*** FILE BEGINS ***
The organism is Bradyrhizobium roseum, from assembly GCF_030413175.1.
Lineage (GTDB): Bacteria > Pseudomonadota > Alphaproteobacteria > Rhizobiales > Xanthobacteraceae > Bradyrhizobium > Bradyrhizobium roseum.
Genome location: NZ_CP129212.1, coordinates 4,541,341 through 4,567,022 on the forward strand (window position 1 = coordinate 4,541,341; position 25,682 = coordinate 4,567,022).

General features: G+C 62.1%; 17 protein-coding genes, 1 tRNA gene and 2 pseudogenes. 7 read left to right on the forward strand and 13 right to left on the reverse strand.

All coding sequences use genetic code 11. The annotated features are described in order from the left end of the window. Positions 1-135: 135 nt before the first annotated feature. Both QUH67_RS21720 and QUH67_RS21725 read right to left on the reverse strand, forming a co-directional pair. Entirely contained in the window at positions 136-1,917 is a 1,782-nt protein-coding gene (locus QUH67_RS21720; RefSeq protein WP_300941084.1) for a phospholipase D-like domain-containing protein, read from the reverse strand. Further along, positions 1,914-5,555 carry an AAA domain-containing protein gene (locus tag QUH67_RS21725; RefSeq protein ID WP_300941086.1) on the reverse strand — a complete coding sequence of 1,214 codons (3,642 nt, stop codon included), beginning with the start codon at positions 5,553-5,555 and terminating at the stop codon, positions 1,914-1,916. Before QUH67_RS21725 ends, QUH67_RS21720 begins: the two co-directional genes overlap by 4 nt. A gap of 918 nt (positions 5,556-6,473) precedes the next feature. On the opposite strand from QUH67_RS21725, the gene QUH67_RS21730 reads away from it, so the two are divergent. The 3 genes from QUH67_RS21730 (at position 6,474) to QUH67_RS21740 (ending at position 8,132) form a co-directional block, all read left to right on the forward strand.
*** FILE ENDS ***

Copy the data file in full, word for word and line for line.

The organism is Bradyrhizobium roseum, from assembly GCF_030413175.1.
Lineage (GTDB): Bacteria > Pseudomonadota > Alphaproteobacteria > Rhizobiales > Xanthobacteraceae > Bradyrhizobium > Bradyrhizobium roseum.
Genome location: NZ_CP129212.1, coordinates 4,541,341 through 4,567,022 on the forward strand (window position 1 = coordinate 4,541,341; position 25,682 = coordinate 4,567,022).

General features: G+C 62.1%; 17 protein-coding genes, 1 tRNA gene and 2 pseudogenes. 7 read left to right on the forward strand and 13 right to left on the reverse strand.

All coding sequences use genetic code 11. The annotated features are described in order from the left end of the window. Positions 1-135: 135 nt before the first annotated feature. Both QUH67_RS21720 and QUH67_RS21725 read right to left on the reverse strand, forming a co-directional pair. Entirely contained in the window at positions 136-1,917 is a 1,782-nt protein-coding gene (locus QUH67_RS21720; RefSeq protein WP_300941084.1) for a phospholipase D-like domain-containing protein, read from the reverse strand. Further along, positions 1,914-5,555 carry an AAA domain-containing protein gene (locus tag QUH67_RS21725; RefSeq protein ID WP_300941086.1) on the reverse strand — a complete coding sequence of 1,214 codons (3,642 nt, stop codon included), beginning with the start codon at positions 5,553-5,555 and terminating at the stop codon, positions 1,914-1,916. Before QUH67_RS21725 ends, QUH67_RS21720 begins: the two co-directional genes overlap by 4 nt. A gap of 918 nt (positions 5,556-6,473) precedes the next feature. On the opposite strand from QUH67_RS21725, the gene QUH67_RS21730 reads away from it, so the two are divergent. The 3 genes from QUH67_RS21730 (at position 6,474) to QUH67_RS21740 (ending at position 8,132) form a co-directional block, all read left to right on the forward strand.